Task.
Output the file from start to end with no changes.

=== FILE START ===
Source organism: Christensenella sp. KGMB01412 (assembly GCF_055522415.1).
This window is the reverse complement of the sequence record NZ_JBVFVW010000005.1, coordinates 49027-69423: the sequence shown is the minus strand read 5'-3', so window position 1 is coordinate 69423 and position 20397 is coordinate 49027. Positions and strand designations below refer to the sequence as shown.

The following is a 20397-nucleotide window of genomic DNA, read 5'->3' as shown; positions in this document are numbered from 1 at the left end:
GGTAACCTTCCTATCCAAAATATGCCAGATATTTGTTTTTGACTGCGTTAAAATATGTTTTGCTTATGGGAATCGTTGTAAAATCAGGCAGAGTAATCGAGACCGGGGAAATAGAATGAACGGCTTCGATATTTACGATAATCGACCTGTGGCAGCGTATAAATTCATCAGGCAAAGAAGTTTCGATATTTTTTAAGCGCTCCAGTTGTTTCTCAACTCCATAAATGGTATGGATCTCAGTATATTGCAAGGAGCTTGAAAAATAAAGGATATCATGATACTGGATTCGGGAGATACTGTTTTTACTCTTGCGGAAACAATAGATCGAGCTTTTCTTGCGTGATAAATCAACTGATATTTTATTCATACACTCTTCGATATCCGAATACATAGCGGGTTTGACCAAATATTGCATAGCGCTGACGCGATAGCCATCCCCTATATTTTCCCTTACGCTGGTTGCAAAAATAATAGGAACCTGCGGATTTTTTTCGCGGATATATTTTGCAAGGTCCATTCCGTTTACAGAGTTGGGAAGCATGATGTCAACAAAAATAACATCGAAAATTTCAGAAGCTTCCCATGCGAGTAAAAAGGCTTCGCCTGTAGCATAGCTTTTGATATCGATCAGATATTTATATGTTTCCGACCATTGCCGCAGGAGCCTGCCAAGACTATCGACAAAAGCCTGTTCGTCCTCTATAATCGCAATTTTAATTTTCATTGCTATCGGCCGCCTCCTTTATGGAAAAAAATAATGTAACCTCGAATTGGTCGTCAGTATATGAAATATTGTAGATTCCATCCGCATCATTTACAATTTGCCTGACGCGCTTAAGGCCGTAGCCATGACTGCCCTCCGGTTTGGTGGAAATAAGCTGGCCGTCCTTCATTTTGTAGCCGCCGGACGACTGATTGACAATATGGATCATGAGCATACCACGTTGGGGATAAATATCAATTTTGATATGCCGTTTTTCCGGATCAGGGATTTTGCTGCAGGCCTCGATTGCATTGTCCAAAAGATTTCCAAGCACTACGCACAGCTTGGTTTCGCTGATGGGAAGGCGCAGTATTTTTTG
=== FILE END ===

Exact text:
Source organism: Christensenella sp. KGMB01412 (assembly GCF_055522415.1).
This window is the reverse complement of the sequence record NZ_JBVFVW010000005.1, coordinates 49027-69423: the sequence shown is the minus strand read 5'-3', so window position 1 is coordinate 69423 and position 20397 is coordinate 49027. Positions and strand designations below refer to the sequence as shown.

The following is a 20397-nucleotide window of genomic DNA, read 5'->3' as shown; positions in this document are numbered from 1 at the left end:
GGTAACCTTCCTATCCAAAATATGCCAGATATTTGTTTTTGACTGCGTTAAAATATGTTTTGCTTATGGGAATCGTTGTAAAATCAGGCAGAGTAATCGAGACCGGGGAAATAGAATGAACGGCTTCGATATTTACGATAATCGACCTGTGGCAGCGTATAAATTCATCAGGCAAAGAAGTTTCGATATTTTTTAAGCGCTCCAGTTGTTTCTCAACTCCATAAATGGTATGGATCTCAGTATATTGCAAGGAGCTTGAAAAATAAAGGATATCATGATACTGGATTCGGGAGATACTGTTTTTACTCTTGCGGAAACAATAGATCGAGCTTTTCTTGCGTGATAAATCAACTGATATTTTATTCATACACTCTTCGATATCCGAATACATAGCGGGTTTGACCAAATATTGCATAGCGCTGACGCGATAGCCATCCCCTATATTTTCCCTTACGCTGGTTGCAAAAATAATAGGAACCTGCGGATTTTTTTCGCGGATATATTTTGCAAGGTCCATTCCGTTTACAGAGTTGGGAAGCATGATGTCAACAAAAATAACATCGAAAATTTCAGAAGCTTCCCATGCGAGTAAAAAGGCTTCGCCTGTAGCATAGCTTTTGATATCGATCAGATATTTATATGTTTCCGACCATTGCCGCAGGAGCCTGCCAAGACTATCGACAAAAGCCTGTTCGTCCTCTATAATCGCAATTTTAATTTTCATTGCTATCGGCCGCCTCCTTTATGGAAAAAAATAATGTAACCTCGAATTGGTCGTCAGTATATGAAATATTGTAGATTCCATCCGCATCATTTACAATTTGCCTGACGCGCTTAAGGCCGTAGCCATGACTGCCCTCCGGTTTGGTGGAAATAAGCTGGCCGTCCTTCATTTTGTAGCCGCCGGACGACTGATTGACAATATGGATCATGAGCATACCACGTTGGGGATAAATATCAATTTTGATATGCCGTTTTTCCGGATCAGGGATTTTGCTGCAGGCCTCGATTGCATTGTCCAAAAGATTTCCAAGCACTACGCACAGCTTGGTTTCGCTGATGGGAAGGCGCAGTATTTTTTG